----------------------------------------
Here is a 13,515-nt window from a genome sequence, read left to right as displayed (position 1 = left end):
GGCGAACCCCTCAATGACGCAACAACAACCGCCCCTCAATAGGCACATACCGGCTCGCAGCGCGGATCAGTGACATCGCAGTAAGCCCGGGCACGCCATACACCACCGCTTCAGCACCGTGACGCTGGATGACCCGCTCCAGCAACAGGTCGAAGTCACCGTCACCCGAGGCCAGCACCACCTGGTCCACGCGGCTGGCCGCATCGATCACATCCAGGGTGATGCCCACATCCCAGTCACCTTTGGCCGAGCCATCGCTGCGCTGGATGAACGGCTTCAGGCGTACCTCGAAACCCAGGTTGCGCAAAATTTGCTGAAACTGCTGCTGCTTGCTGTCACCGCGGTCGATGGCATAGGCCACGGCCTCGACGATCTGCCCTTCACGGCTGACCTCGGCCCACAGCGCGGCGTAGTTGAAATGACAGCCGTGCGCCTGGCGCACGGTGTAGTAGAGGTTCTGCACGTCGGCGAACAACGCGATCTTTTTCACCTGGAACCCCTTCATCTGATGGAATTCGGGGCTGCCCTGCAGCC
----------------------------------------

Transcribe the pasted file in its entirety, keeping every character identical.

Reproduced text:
Here is a 13,515-nt window from a genome sequence, read left to right as displayed (position 1 = left end):
GGCGAACCCCTCAATGACGCAACAACAACCGCCCCTCAATAGGCACATACCGGCTCGCAGCGCGGATCAGTGACATCGCAGTAAGCCCGGGCACGCCATACACCACCGCTTCAGCACCGTGACGCTGGATGACCCGCTCCAGCAACAGGTCGAAGTCACCGTCACCCGAGGCCAGCACCACCTGGTCCACGCGGCTGGCCGCATCGATCACATCCAGGGTGATGCCCACATCCCAGTCACCTTTGGCCGAGCCATCGCTGCGCTGGATGAACGGCTTCAGGCGTACCTCGAAACCCAGGTTGCGCAAAATTTGCTGAAACTGCTGCTGCTTGCTGTCACCGCGGTCGATGGCATAGGCCACGGCCTCGACGATCTGCCCTTCACGGCTGACCTCGGCCCACAGCGCGGCGTAGTTGAAATGACAGCCGTGCGCCTGGCGCACGGTGTAGTAGAGGTTCTGCACGTCGGCGAACAACGCGATCTTTTTCACCTGGAACCCCTTCATCTGATGGAATTCGGGGCTGCCCTGCAGCC